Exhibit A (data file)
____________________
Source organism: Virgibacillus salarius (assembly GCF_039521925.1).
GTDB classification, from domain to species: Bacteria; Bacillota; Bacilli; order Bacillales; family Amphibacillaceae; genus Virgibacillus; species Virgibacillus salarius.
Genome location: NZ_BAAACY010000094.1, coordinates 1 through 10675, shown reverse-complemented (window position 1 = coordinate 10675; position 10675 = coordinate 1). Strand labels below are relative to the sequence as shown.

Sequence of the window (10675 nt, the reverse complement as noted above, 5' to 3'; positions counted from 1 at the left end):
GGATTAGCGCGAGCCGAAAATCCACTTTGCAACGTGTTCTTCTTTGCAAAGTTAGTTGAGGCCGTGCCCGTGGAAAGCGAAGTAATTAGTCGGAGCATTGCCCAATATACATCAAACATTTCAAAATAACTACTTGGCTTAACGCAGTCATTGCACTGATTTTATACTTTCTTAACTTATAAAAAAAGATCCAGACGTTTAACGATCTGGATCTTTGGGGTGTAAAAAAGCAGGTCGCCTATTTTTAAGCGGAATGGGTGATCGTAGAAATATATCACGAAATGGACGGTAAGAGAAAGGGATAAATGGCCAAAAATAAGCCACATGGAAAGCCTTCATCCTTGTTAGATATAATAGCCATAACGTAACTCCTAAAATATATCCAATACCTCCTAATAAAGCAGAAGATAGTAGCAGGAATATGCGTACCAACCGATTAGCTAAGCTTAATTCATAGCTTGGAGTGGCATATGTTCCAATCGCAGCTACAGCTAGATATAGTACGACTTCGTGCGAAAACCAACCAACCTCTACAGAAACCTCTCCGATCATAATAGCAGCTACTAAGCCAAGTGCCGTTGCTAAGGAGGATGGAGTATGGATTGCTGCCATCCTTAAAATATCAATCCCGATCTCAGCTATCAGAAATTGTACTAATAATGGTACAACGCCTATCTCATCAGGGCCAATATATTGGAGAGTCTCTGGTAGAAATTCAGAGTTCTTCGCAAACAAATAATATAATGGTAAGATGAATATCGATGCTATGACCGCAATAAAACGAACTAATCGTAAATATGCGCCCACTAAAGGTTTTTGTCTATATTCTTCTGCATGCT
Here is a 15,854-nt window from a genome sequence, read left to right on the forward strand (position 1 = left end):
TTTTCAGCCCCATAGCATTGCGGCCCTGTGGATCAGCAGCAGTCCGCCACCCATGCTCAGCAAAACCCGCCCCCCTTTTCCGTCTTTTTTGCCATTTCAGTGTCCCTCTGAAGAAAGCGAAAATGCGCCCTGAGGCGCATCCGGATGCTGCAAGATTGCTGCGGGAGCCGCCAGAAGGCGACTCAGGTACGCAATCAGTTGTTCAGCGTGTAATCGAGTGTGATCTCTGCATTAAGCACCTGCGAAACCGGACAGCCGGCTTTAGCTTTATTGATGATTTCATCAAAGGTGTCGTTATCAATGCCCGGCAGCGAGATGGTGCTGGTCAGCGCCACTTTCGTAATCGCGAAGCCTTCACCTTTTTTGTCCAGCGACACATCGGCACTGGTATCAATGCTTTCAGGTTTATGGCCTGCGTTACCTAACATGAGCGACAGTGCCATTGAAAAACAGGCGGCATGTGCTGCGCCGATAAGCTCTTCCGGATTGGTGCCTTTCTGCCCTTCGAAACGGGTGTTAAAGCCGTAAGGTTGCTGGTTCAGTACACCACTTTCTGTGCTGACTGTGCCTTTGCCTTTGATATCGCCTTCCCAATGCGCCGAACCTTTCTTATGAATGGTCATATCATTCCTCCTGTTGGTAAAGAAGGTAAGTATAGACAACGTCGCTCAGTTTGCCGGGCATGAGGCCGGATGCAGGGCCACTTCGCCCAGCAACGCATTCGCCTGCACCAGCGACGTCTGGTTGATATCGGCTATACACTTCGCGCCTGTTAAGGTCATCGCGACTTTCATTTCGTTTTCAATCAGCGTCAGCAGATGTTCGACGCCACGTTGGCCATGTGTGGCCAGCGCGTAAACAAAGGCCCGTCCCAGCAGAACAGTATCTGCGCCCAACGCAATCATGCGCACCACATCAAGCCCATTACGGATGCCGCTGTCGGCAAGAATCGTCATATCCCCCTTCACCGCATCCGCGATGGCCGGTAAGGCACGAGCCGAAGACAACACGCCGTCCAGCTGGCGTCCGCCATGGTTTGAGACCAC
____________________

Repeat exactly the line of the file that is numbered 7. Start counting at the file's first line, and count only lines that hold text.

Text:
TTTTCAGCCCCATAGCATTGCGGCCCTGTGGATCAGCAGCAGTCCGCCACCCATGCTCAGCAAAACCCGCCCCCCTTTTCCGTCTTTTTTGCCATTTCAGTGTCCCTCTGAAGAAAGCGAAAATGCGCCCTGAGGCGCATCCGGATGCTGCAAGATTGCTGCGGGAGCCGCCAGAAGGCGACTCAGGTACGCAATCAGTTGTTCAGCGTGTAATCGAGTGTGATCTCTGCATTAAGCACCTGCGAAACCGGACAGCCGGCTTTAGCTTTATTGATGATTTCATCAAAGGTGTCGTTATCAATGCCCGGCAGCGAGATGGTGCTGGTCAGCGCCACTTTCGTAATCGCGAAGCCTTCACCTTTTTTGTCCAGCGACACATCGGCACTGGTATCAATGCTTTCAGGTTTATGGCCTGCGTTACCTAACATGAGCGACAGTGCCATTGAAAAACAGGCGGCATGTGCTGCGCCGATAAGCTCTTCCGGATTGGTGCCTTTCTGCCCTTCGAAACGGGTGTTAAAGCCGTAAGGTTGCTGGTTCAGTACACCACTTTCTGTGCTGACTGTGCCTTTGCCTTTGATATCGCCTTCCCAATGCGCCGAACCTTTCTTATGAATGGTCATATCATTCCTCCTGTTGGTAAAGAAGGTAAGTATAGACAACGTCGCTCAGTTTGCCGGGCATGAGGCCGGATGCAGGGCCACTTCGCCCAGCAACGCATTCGCCTGCACCAGCGACGTCTGGTTGATATCGGCTATACACTTCGCGCCTGTTAAGGTCATCGCGACTTTCATTTCGTTTTCAATCAGCGTCAGCAGATGTTCGACGCCACGTTGGCCATGTGTGGCCAGCGCGTAAACAAAGGCCCGTCCCAGCAGAACAGTATCTGCGCCCAACGCAATCATGCGCACCACATCAAGCCCATTACGGATGCCGCTGTCGGCAAGAATCGTCATATCCCCCTTCACCGCATCCGCGATGGCCGGTAAGGCACGAGCCGAAGACAACACGCCGTCCAGCTGGCGTCCGCCATGGTTTGAGACCAC